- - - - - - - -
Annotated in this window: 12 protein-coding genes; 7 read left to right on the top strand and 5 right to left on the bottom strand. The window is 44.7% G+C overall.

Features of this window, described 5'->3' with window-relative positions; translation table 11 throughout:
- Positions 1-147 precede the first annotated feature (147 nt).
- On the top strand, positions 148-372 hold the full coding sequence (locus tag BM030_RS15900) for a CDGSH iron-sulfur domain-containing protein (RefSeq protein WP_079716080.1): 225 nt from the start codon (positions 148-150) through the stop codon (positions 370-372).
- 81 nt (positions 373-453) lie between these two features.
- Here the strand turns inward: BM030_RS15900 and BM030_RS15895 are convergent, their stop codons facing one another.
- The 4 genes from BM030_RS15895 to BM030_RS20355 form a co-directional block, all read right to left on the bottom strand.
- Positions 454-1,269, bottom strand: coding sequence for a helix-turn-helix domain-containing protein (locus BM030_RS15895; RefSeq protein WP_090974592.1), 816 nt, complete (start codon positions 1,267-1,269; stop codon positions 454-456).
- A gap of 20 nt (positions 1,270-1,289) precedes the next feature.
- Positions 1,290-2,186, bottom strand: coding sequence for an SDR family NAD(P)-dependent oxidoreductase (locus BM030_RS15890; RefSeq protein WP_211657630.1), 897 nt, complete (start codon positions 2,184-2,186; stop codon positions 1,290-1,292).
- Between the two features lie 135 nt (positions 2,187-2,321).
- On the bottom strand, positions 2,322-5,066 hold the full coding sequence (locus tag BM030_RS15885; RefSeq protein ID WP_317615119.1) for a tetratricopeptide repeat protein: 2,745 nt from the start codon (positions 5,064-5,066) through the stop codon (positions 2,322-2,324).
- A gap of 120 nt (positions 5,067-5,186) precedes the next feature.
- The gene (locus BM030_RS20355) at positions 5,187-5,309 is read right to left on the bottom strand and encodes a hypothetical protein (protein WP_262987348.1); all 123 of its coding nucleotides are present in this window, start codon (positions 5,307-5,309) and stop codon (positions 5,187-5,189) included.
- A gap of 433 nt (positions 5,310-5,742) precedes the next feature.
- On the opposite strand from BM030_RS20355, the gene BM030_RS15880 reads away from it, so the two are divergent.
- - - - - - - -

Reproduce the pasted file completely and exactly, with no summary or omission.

Annotated in this window: 12 protein-coding genes; 7 read left to right on the top strand and 5 right to left on the bottom strand. The window is 44.7% G+C overall.

Features of this window, described 5'->3' with window-relative positions; translation table 11 throughout:
- Positions 1-147 precede the first annotated feature (147 nt).
- On the top strand, positions 148-372 hold the full coding sequence (locus tag BM030_RS15900) for a CDGSH iron-sulfur domain-containing protein (RefSeq protein WP_079716080.1): 225 nt from the start codon (positions 148-150) through the stop codon (positions 370-372).
- 81 nt (positions 373-453) lie between these two features.
- Here the strand turns inward: BM030_RS15900 and BM030_RS15895 are convergent, their stop codons facing one another.
- The 4 genes from BM030_RS15895 to BM030_RS20355 form a co-directional block, all read right to left on the bottom strand.
- Positions 454-1,269, bottom strand: coding sequence for a helix-turn-helix domain-containing protein (locus BM030_RS15895; RefSeq protein WP_090974592.1), 816 nt, complete (start codon positions 1,267-1,269; stop codon positions 454-456).
- A gap of 20 nt (positions 1,270-1,289) precedes the next feature.
- Positions 1,290-2,186, bottom strand: coding sequence for an SDR family NAD(P)-dependent oxidoreductase (locus BM030_RS15890; RefSeq protein WP_211657630.1), 897 nt, complete (start codon positions 2,184-2,186; stop codon positions 1,290-1,292).
- Between the two features lie 135 nt (positions 2,187-2,321).
- On the bottom strand, positions 2,322-5,066 hold the full coding sequence (locus tag BM030_RS15885; RefSeq protein ID WP_317615119.1) for a tetratricopeptide repeat protein: 2,745 nt from the start codon (positions 5,064-5,066) through the stop codon (positions 2,322-2,324).
- A gap of 120 nt (positions 5,067-5,186) precedes the next feature.
- The gene (locus BM030_RS20355) at positions 5,187-5,309 is read right to left on the bottom strand and encodes a hypothetical protein (protein WP_262987348.1); all 123 of its coding nucleotides are present in this window, start codon (positions 5,307-5,309) and stop codon (positions 5,187-5,189) included.
- A gap of 433 nt (positions 5,310-5,742) precedes the next feature.
- On the opposite strand from BM030_RS20355, the gene BM030_RS15880 reads away from it, so the two are divergent.